Planning for that succession is already underway.
The future of the family business
Filipe has led the de Botton family’s progression from a family enterprise to a high-functioning ‘enterprising family’. He has created many new ventures outside Logoplaste such as a non-profit organization to support children with disabilities, a joint venture with another family firm which is the leading premium ice cream producer in Portugal, a co-work venture, as well as one in ceramics and another related to blueberry production. Filipe’s son Lourenço works in the company’s blueberry operations and the family shares a modern open-office space with 20 co-workers, all working side-by-side on the family’s commercial and philanthropic ventures.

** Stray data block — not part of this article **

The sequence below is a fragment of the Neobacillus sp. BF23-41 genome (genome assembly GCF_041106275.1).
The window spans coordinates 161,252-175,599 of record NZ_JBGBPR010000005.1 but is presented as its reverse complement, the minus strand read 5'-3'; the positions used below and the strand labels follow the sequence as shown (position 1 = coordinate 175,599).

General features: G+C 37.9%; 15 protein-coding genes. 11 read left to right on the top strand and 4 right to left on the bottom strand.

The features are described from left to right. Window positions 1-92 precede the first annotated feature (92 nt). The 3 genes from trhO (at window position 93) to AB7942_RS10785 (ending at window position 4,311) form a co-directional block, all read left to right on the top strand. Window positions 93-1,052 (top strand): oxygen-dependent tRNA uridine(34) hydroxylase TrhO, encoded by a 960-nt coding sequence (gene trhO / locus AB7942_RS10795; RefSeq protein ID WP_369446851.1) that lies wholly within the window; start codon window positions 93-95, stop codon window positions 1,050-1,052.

The evolution from a family enterprise to an enterprising family
In the case of Logoplaste, the transfer from the first generation to the second and the plan for the transfer from the second generation to the third appear to be very different transition events. However, they share two important and common threads in the de Botton family enterprise:
a strong-willed entrepreneur with a clear vision of how the business and the family should evolve, and
an older generation that begins to consider succession at an early age (Marcel in his ‘60s and Filipe in his late ‘50s).
Marcel de Botton did not hesitate to pass the company leadership to the next generation. As the passion for sustaining the family business continues to echo through the second and third generations, Filipe de Botton also appears to welcome the idea of passing the baton within the family as well.